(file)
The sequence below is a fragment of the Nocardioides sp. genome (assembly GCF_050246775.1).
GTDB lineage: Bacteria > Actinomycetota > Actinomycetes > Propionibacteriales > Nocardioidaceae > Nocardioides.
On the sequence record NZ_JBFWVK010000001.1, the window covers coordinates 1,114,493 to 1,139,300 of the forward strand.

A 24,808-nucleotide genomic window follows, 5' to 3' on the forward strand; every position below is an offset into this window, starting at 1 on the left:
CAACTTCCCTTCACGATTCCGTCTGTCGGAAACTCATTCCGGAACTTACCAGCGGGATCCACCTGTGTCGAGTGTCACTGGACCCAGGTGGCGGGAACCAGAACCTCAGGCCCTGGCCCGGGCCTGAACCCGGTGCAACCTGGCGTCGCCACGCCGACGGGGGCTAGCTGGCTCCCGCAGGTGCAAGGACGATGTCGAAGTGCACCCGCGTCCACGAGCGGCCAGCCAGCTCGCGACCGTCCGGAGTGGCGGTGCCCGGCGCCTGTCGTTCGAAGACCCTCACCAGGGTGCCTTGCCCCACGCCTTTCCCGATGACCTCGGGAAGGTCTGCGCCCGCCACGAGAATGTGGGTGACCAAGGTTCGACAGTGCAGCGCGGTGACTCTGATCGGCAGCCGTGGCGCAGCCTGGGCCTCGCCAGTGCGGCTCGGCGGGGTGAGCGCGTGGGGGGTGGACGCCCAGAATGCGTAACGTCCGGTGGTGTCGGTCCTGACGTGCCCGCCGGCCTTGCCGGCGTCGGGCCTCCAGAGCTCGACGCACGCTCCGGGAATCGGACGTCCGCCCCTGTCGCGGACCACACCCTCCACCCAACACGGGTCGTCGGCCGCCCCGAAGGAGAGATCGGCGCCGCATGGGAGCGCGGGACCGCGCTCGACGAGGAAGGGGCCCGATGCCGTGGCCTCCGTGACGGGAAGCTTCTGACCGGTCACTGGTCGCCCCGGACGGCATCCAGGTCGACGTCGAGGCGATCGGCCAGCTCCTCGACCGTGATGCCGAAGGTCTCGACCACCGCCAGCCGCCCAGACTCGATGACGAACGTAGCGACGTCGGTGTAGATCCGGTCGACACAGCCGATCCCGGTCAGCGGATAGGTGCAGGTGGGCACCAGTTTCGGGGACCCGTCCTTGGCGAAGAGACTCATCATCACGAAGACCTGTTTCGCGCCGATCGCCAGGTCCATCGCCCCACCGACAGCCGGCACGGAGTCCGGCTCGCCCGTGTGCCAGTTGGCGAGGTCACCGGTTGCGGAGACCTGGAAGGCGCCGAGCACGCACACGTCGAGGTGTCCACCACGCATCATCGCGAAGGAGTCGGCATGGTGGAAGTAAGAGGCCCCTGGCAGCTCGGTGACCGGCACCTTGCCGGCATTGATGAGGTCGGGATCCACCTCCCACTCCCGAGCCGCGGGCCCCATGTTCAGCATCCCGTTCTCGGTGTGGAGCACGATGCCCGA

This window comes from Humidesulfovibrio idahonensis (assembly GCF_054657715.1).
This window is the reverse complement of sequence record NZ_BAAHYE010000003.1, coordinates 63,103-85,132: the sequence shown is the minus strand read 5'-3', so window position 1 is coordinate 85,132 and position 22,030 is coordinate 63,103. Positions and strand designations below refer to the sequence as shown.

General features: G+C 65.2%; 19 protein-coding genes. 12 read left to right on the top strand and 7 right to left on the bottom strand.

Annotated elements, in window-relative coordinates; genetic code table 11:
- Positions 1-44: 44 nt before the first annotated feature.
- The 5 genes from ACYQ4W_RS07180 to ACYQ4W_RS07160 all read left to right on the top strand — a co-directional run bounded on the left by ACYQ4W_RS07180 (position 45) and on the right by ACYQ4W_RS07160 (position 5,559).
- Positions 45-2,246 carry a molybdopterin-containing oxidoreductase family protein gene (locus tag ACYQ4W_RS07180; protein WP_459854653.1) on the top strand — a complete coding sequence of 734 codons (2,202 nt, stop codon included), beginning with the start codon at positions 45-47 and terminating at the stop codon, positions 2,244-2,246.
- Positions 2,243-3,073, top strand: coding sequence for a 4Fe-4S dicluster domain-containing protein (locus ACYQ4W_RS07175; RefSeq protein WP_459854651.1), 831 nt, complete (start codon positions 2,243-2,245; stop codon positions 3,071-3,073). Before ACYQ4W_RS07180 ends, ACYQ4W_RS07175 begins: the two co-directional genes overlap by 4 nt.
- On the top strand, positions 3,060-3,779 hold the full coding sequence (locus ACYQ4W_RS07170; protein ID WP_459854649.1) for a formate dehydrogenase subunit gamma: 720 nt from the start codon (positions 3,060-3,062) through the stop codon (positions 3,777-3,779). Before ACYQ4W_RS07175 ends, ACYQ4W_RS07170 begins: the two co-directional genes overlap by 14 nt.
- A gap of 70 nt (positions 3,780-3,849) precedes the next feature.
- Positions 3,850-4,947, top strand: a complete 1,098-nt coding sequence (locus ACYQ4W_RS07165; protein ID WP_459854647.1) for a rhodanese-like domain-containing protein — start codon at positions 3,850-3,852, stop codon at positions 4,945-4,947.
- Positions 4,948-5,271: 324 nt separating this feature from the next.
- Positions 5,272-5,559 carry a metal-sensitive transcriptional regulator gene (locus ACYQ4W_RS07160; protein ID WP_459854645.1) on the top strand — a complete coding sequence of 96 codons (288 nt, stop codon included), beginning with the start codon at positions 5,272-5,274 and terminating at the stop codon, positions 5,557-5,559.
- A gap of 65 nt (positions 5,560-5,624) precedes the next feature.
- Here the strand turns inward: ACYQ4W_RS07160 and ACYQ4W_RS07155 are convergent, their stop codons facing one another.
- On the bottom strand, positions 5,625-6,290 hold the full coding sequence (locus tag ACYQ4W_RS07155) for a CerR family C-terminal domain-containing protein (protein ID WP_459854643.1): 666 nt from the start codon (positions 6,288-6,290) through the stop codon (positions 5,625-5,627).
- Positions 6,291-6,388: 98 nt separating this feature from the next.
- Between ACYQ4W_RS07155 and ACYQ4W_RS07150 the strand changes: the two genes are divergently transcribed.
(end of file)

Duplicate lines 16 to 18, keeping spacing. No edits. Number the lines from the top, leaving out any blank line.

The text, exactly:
- Positions 3,850-4,947, top strand: a complete 1,098-nt coding sequence (locus ACYQ4W_RS07165; protein ID WP_459854647.1) for a rhodanese-like domain-containing protein — start codon at positions 3,850-3,852, stop codon at positions 4,945-4,947.
- Positions 4,948-5,271: 324 nt separating this feature from the next.
- Positions 5,272-5,559 carry a metal-sensitive transcriptional regulator gene (locus ACYQ4W_RS07160; protein ID WP_459854645.1) on the top strand — a complete coding sequence of 96 codons (288 nt, stop codon included), beginning with the start codon at positions 5,272-5,274 and terminating at the stop codon, positions 5,557-5,559.